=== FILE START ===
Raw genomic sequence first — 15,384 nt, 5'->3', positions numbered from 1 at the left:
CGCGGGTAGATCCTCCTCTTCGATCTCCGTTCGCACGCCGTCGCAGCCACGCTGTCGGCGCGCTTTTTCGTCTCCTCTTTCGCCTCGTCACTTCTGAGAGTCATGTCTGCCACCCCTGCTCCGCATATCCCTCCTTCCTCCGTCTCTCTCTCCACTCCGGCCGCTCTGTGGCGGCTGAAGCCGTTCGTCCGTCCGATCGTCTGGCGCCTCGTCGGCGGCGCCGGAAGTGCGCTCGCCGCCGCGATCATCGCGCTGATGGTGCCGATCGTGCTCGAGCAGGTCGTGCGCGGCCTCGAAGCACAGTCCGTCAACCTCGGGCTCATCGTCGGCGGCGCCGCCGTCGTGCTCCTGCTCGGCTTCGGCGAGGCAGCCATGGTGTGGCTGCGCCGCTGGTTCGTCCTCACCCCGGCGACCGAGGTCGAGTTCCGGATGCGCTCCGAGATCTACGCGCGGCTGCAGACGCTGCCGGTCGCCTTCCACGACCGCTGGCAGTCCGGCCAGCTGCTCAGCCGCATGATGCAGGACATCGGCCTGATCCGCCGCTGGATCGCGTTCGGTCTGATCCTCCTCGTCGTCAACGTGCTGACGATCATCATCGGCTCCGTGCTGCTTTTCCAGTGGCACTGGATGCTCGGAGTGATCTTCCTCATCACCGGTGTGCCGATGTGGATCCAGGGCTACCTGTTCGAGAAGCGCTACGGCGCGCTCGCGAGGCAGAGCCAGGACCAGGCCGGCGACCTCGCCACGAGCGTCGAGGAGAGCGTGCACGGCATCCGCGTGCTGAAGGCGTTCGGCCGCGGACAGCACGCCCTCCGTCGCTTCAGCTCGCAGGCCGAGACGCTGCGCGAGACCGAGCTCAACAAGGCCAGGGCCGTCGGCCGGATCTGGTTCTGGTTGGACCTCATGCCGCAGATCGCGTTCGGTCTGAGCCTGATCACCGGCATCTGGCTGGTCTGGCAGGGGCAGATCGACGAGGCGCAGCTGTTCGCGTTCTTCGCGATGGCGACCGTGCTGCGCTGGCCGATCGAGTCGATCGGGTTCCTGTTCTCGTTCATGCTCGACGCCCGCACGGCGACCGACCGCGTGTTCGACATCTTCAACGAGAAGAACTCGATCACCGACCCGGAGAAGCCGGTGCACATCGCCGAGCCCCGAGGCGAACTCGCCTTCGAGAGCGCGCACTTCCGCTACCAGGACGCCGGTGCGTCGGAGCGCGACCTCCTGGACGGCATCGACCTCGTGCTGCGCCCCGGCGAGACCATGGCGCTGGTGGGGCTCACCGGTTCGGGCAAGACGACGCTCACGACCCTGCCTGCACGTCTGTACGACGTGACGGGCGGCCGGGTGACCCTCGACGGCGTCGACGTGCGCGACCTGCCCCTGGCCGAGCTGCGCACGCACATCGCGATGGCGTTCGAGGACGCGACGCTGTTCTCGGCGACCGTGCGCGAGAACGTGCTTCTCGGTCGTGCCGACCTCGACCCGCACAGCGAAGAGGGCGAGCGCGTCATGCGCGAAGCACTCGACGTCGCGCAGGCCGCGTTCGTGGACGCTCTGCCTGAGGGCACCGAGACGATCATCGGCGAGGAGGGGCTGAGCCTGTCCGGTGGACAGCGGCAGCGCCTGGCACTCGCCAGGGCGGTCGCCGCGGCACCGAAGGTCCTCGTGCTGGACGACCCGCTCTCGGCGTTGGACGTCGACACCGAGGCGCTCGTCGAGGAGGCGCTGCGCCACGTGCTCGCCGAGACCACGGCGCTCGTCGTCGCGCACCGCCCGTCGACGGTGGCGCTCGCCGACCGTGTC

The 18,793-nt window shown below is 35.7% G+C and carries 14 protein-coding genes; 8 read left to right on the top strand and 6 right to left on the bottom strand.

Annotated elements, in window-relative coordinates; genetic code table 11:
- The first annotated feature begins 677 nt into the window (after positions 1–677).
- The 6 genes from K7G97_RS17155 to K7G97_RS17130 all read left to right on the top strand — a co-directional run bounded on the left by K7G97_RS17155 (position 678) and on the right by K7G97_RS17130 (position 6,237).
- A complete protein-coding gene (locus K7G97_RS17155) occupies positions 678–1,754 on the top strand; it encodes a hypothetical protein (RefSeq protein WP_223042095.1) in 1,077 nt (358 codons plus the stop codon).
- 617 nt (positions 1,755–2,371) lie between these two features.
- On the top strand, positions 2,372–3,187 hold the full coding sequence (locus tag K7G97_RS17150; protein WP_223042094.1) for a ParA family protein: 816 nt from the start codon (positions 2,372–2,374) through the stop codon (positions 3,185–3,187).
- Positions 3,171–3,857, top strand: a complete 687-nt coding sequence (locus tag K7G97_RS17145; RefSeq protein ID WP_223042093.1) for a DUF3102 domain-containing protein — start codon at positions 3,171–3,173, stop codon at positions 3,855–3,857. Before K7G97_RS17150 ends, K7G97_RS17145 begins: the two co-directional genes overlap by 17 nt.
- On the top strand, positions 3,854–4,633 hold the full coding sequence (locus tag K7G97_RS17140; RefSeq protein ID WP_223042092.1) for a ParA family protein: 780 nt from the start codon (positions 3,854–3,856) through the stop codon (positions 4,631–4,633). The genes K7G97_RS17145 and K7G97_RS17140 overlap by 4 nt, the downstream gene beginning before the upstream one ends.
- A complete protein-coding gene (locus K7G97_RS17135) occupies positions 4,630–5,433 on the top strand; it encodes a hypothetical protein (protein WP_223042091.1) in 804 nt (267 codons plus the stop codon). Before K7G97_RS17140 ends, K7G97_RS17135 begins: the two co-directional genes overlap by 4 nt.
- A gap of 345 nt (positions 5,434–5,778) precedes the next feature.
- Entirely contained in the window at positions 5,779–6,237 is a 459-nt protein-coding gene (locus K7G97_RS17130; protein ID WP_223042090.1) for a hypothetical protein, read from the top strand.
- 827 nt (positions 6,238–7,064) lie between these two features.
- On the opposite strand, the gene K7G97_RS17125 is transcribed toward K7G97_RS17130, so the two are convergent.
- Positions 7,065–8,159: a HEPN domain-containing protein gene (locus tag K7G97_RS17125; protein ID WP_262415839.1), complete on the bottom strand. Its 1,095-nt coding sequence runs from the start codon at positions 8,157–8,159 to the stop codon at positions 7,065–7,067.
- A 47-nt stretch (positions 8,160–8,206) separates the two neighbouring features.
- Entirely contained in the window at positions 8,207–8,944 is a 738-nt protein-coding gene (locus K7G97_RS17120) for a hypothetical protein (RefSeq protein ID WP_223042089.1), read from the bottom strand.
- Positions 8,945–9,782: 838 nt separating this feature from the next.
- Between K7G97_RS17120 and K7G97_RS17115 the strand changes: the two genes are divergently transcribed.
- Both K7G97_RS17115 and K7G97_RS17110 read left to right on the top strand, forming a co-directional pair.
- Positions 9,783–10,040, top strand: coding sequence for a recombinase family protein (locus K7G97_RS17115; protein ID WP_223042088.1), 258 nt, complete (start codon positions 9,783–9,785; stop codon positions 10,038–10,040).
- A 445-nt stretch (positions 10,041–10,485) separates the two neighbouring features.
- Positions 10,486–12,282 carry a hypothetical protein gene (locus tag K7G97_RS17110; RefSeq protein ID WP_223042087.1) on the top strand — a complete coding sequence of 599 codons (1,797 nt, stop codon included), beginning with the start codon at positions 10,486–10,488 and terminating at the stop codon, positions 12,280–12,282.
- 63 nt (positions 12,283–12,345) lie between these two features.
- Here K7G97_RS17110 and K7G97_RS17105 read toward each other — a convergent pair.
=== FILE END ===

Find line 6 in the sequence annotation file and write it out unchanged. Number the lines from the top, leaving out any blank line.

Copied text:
- The 6 genes from K7G97_RS17155 to K7G97_RS17130 all read left to right on the top strand — a co-directional run bounded on the left by K7G97_RS17155 (position 678) and on the right by K7G97_RS17130 (position 6,237).